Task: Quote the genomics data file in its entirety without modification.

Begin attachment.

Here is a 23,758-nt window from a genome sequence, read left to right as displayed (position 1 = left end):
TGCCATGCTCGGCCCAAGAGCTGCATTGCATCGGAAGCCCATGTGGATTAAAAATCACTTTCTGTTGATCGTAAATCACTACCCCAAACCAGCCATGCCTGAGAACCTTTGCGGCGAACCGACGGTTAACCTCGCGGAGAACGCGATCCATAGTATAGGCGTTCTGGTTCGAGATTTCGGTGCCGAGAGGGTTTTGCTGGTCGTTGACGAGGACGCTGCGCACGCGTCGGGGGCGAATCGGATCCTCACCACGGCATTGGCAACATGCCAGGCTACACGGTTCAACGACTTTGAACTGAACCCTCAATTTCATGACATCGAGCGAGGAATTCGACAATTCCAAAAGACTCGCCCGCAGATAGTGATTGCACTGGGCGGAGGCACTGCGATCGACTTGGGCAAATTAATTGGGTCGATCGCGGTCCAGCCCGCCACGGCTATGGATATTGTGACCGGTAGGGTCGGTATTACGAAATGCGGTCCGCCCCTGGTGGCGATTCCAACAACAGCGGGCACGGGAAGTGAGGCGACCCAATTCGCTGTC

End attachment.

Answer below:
Here is a 23,758-nt window from a genome sequence, read left to right as displayed (position 1 = left end):
TGCCATGCTCGGCCCAAGAGCTGCATTGCATCGGAAGCCCATGTGGATTAAAAATCACTTTCTGTTGATCGTAAATCACTACCCCAAACCAGCCATGCCTGAGAACCTTTGCGGCGAACCGACGGTTAACCTCGCGGAGAACGCGATCCATAGTATAGGCGTTCTGGTTCGAGATTTCGGTGCCGAGAGGGTTTTGCTGGTCGTTGACGAGGACGCTGCGCACGCGTCGGGGGCGAATCGGATCCTCACCACGGCATTGGCAACATGCCAGGCTACACGGTTCAACGACTTTGAACTGAACCCTCAATTTCATGACATCGAGCGAGGAATTCGACAATTCCAAAAGACTCGCCCGCAGATAGTGATTGCACTGGGCGGAGGCACTGCGATCGACTTGGGCAAATTAATTGGGTCGATCGCGGTCCAGCCCGCCACGGCTATGGATATTGTGACCGGTAGGGTCGGTATTACGAAATGCGGTCCGCCCCTGGTGGCGATTCCAACAACAGCGGGCACGGGAAGTGAGGCGACCCAATTCGCTGTC